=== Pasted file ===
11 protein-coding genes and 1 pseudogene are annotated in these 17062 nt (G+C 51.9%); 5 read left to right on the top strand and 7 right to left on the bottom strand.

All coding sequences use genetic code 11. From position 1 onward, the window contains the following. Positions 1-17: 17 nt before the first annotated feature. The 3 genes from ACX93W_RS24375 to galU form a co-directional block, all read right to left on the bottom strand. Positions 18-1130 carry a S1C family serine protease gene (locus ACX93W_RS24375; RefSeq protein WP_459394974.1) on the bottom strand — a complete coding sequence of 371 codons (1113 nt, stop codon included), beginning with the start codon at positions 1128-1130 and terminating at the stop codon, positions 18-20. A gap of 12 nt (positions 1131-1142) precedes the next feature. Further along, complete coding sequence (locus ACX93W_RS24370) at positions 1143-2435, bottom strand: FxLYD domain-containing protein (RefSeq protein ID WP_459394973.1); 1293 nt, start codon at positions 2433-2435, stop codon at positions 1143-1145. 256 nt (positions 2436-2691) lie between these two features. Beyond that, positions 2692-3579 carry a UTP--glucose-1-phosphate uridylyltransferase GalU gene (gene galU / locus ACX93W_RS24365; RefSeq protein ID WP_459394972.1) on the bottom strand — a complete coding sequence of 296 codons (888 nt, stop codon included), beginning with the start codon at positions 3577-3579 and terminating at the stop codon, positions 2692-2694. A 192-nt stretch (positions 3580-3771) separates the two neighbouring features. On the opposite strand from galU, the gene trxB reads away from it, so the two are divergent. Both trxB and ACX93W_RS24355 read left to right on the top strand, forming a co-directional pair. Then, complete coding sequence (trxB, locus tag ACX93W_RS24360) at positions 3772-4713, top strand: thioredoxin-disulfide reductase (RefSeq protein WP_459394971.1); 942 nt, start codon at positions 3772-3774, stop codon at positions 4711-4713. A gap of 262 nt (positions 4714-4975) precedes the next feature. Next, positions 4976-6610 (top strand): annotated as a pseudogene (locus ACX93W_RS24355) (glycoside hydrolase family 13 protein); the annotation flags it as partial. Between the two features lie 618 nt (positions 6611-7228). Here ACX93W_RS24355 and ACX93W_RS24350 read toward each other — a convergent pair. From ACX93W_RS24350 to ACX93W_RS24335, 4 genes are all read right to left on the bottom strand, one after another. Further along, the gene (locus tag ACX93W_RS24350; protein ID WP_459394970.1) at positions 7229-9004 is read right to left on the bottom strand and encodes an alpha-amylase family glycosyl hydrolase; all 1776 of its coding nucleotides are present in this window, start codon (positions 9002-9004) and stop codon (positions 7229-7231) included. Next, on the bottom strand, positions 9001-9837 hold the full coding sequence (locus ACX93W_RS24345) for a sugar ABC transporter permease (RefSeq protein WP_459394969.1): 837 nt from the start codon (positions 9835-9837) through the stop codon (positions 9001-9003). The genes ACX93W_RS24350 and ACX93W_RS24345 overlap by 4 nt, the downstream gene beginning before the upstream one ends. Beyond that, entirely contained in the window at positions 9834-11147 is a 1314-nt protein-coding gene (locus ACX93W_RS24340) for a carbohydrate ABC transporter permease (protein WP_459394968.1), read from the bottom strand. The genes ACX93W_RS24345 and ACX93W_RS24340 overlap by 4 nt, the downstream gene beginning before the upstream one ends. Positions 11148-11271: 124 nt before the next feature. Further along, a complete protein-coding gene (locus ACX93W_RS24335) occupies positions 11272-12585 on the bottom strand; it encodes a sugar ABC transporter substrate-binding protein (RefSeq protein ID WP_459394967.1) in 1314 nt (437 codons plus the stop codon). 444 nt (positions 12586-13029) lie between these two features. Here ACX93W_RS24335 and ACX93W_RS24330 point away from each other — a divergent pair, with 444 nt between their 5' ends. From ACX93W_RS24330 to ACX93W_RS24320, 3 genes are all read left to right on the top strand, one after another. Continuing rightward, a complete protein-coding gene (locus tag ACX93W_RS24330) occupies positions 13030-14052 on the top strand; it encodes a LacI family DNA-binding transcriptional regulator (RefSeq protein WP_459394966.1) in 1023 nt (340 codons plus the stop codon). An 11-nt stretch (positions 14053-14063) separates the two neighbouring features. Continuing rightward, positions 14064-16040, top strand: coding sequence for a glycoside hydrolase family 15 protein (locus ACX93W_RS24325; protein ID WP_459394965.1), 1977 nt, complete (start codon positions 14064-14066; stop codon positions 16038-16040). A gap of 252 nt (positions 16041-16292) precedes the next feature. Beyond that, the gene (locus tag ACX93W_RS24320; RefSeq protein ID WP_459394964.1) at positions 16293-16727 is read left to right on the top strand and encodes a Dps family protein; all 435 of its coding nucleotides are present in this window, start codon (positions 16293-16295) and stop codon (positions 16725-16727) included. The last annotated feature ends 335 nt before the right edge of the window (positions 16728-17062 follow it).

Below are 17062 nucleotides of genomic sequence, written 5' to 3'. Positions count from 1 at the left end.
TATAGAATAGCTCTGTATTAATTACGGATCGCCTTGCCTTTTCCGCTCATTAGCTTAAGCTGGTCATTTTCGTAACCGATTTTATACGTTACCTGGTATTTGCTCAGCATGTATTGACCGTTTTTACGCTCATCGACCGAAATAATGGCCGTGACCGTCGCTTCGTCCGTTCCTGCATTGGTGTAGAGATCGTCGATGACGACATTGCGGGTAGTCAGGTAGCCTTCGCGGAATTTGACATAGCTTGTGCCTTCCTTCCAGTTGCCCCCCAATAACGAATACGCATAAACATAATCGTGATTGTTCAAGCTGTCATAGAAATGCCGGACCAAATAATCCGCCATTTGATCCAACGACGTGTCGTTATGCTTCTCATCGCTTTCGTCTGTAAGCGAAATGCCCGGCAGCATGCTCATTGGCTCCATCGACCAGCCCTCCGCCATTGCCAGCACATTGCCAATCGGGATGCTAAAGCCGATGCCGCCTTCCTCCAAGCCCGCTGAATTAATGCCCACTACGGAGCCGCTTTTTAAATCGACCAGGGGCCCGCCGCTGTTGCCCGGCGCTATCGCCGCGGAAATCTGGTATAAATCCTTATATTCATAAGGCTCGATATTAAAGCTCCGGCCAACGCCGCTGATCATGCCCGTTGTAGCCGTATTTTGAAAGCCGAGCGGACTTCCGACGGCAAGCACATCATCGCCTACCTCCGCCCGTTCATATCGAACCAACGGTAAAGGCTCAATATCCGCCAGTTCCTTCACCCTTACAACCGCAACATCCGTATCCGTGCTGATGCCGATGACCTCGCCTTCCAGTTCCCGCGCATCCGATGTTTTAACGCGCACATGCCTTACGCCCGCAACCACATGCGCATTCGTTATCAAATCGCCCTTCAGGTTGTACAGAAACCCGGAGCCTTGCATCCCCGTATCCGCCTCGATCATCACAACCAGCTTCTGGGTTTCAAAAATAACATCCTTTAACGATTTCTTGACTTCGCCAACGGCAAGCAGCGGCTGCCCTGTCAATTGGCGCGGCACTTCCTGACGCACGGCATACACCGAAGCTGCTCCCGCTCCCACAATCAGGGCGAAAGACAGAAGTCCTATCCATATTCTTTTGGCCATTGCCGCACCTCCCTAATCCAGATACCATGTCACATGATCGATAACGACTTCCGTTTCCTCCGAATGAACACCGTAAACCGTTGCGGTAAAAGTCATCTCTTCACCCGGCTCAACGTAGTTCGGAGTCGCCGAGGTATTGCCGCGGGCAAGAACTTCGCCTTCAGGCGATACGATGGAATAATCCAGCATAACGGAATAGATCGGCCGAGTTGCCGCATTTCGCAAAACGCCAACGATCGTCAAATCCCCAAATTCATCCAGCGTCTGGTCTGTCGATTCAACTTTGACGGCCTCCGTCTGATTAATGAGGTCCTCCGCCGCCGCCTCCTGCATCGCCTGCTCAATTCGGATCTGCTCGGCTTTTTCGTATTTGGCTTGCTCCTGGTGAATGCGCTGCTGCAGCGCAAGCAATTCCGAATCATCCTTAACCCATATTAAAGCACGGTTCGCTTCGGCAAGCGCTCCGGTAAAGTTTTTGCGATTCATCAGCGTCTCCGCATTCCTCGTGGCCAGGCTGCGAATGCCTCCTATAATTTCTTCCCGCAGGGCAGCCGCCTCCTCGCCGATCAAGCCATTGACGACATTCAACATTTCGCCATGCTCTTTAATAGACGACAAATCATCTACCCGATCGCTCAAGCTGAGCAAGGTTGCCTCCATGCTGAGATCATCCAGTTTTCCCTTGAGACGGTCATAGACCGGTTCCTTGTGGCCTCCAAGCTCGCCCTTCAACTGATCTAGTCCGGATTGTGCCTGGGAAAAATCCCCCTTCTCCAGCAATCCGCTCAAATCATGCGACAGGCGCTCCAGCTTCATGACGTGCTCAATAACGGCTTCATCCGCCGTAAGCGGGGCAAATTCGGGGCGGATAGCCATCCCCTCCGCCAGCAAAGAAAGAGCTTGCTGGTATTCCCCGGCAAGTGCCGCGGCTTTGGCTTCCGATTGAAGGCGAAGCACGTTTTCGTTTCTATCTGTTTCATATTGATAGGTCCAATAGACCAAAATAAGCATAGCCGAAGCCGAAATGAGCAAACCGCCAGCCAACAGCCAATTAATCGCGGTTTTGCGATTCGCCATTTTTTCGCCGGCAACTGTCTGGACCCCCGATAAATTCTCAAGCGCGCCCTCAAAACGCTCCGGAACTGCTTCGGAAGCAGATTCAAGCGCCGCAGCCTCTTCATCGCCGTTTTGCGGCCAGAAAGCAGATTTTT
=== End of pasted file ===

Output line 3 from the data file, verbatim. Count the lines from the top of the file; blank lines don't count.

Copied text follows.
Below are 17062 nucleotides of genomic sequence, written 5' to 3'. Positions count from 1 at the left end.